Best Shots Advance Review: THE PRAGUE COUP 'Substantial and Satisfying' (10/10)

The Prague Coup Vol. 1
Credit: Titan Comics
Credit: Titan Comics

The Prague Coup
Written by Jean-Luc Fromental
Translation by Lara Vergnaud
Art by Miles Hyman
Published by Titan Comics
Review by Justin Partridge
‘Rama Rating: 10 out of 10

Real-world intrigue and a silver screen legend collide in The Prague Coup. Centered around a starstruck but steely foreign agent and iconic The Third Man screenwriter Graham Greene, writer Jean-Luc Fromental delivers a lyrical, endlessly readable yarn filled with double-crosses, prickly politics, and smoldering Cold War action. Translated into cleverly verbose text boxes by Lara Vergnaud, Fromental’s script beautifully combines fact with fiction as our leading lady steps into the shoes of Greene’s protagonist Holly Martens, trying to stay one step ahead of various factions vying to know what Greene knows for the benefit of their respective superiors. Given a stony, almost storybook-like look by the art of Miles Hyman, The Prague Coup is a stellar retelling of the effort and espionage that went into making one of the cinema’s greatest spy tales.

Ensign Elizabeth Montagu is excited about her next assignment. Tasked by London Films to escort famous fiction writer Graham Greene around shattered Vienna, Montagu is using the assignment as a way to shake off the horrors of the war and get back to some semblance of normalcy, just as her homeland is. But she quickly discovers it won’t be that simple, as the lines between Greene’s film and the real-world political upheaval of the emerging Cold War pulls her back into a life she thought she had left behind.

As far as noir goes, The Prague Coup ticks all the boxes, with the added luxury of having a fantastic female lead at the helm. But even better, Jean-Luc Fromental takes one of the best-known works of filmed spycraft and pulls back the curtain on its fascinating production and enigmatic writer, providing a wonderful layer of truth to the already intriguing main narrative. Using interviews from those who knew Greene, records of his time in Vienna, and his history as a British Intelligence agent during WWII, Fromental delivers a believable and well-researched riff on the film. The whole affair is given extra weight by the references to the famous film throughout the tale, as Greene and Montagu delve into the real world versions of the film’s romanticized version of crime and spycraft.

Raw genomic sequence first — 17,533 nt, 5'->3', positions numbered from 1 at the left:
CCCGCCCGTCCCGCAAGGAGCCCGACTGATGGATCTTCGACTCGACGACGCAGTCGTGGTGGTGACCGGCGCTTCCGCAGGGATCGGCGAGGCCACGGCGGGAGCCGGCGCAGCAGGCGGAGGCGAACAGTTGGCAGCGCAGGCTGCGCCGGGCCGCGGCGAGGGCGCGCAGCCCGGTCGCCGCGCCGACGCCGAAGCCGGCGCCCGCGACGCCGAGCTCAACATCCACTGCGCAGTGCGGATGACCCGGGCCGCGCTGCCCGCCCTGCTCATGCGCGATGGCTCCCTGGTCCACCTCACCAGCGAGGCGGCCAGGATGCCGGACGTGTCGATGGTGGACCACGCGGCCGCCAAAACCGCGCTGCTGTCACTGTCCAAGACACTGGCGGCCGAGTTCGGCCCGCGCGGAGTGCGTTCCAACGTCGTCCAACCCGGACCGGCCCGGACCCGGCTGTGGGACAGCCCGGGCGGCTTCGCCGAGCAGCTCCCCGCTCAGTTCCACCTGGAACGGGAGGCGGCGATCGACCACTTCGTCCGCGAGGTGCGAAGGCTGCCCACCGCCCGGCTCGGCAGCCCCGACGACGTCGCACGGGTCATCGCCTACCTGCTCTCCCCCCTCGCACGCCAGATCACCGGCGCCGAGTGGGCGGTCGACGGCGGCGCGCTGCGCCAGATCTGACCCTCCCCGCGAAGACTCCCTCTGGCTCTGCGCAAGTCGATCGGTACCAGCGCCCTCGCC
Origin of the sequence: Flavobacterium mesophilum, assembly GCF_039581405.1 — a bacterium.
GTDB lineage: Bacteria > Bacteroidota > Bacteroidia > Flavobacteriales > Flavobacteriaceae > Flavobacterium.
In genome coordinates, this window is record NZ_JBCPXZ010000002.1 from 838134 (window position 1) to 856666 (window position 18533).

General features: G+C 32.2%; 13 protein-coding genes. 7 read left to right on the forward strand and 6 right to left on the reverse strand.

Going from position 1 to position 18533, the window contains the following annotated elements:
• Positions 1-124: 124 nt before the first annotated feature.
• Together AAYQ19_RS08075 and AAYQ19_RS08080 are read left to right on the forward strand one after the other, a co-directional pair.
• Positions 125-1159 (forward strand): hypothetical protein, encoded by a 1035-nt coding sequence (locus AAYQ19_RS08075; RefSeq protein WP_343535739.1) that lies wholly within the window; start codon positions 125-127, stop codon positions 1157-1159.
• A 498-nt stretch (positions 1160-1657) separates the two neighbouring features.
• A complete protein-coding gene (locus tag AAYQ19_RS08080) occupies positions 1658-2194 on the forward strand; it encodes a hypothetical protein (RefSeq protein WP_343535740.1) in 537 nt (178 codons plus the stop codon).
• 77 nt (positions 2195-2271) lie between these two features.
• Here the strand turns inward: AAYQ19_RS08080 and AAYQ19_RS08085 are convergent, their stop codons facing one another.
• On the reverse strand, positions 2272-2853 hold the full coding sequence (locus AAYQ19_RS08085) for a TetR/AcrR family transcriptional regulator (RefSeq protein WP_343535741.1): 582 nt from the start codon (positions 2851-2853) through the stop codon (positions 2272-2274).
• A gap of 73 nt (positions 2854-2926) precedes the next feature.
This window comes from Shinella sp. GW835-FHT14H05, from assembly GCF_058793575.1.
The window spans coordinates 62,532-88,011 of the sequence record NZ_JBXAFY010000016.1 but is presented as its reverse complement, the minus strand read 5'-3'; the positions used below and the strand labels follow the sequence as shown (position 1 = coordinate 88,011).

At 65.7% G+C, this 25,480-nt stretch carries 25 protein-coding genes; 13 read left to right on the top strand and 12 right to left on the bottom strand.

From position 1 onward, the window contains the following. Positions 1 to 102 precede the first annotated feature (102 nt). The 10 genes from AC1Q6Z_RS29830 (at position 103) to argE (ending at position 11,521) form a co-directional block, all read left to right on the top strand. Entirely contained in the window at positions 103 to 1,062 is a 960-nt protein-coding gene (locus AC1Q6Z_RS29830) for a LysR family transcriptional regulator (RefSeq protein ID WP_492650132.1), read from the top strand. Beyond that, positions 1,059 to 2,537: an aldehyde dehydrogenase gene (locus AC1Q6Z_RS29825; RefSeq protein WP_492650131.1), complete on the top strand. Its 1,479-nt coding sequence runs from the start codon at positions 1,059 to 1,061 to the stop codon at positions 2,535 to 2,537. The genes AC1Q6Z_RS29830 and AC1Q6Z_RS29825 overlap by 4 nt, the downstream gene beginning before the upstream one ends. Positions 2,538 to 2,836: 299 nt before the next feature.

But even if readers only have a cursory knowledge of The Third Man, the story and art here really hold up just as a great single experience. Elizabeth is a tremendous and whip-smart noir protagonist. Going into this volume, I had assumed that Greene himself was to be the lead, since the cover suggested it and he is a known quantity with a section of readers. But I was pleasantly surprised to find that was not that case, as I waded through Fromental’s hard nosed, but relatable characterization for Montagu. On the other hand, his Graham Greene plays wonderfully as Montagu’s boozy, quick witted foil — there are even times where you are convinced that he may even be the antagonist to the whole affair, which just speaks to Fromental’s twisty, deliciously seedy script.

Topping off this whole sordid affair is the artwork of Miles Hyman. The Prague Coup is another fantastic example of Titan’s commitment to period tone and looks. Setting a beautiful bar early with the volume’s opening vistas of wartorn Vienna, Hyman settles easily into the ‘40s aesthetic, all lavish costumes and smoky, lamp-lit bars. Some readers might be bemoan the lack of propulsion in some of the action sequences and chases, but even at a slower pace, Hyman’s painteresque panels really impress with their detail and expression. His style is wholly different than I have seen from anything else in the line. It is much more vintage than some of the other efforts, looking like a stylish mixture of old French science fiction works and historically inspired adventure comics. The result is a consistently pretty and engaging set of pages.

Film fans, crime enthusiasts, and history buffs will find a lot to love about The Prague Coup. But at the same time, I feel like this is a book that has a broad appeal for readers looking for something different this release week. Packed with enough historical accuracy and intrigue to sustain a whole series, The Prague Coup is a substantial and satisfying read from start to finish.

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